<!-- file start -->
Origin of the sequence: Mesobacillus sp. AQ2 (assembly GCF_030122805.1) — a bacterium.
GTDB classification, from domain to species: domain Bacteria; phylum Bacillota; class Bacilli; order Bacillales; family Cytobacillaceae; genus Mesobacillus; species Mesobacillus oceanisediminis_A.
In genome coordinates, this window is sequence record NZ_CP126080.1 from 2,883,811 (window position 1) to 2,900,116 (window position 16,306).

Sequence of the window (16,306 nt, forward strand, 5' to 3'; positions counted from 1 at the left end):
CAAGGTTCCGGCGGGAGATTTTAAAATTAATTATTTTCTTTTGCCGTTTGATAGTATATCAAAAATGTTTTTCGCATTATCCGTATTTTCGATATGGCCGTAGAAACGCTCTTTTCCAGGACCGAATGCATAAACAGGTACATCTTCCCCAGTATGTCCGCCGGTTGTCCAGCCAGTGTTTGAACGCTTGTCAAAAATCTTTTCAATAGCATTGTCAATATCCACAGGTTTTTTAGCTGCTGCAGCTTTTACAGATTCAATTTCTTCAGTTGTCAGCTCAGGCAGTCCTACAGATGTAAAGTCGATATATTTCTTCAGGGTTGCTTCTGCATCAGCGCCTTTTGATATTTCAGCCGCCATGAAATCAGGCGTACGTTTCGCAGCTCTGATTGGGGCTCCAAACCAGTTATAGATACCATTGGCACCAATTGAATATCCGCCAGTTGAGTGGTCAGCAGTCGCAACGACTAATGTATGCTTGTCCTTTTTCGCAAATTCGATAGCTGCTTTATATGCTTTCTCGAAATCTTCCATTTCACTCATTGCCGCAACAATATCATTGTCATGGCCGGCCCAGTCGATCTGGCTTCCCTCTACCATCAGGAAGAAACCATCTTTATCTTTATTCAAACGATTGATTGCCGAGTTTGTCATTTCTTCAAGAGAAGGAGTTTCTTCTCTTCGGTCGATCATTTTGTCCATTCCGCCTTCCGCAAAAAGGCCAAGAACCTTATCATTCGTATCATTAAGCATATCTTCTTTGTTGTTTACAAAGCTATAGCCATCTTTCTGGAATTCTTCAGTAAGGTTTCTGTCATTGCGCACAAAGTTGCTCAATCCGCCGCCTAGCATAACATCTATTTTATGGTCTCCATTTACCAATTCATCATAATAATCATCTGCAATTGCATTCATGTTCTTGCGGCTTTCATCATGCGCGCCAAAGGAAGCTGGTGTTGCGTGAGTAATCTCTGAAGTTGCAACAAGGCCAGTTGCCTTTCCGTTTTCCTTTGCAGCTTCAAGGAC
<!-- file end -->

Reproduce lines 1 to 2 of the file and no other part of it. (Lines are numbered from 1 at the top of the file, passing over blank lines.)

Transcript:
Origin of the sequence: Mesobacillus sp. AQ2 (assembly GCF_030122805.1) — a bacterium.
GTDB classification, from domain to species: domain Bacteria; phylum Bacillota; class Bacilli; order Bacillales; family Cytobacillaceae; genus Mesobacillus; species Mesobacillus oceanisediminis_A.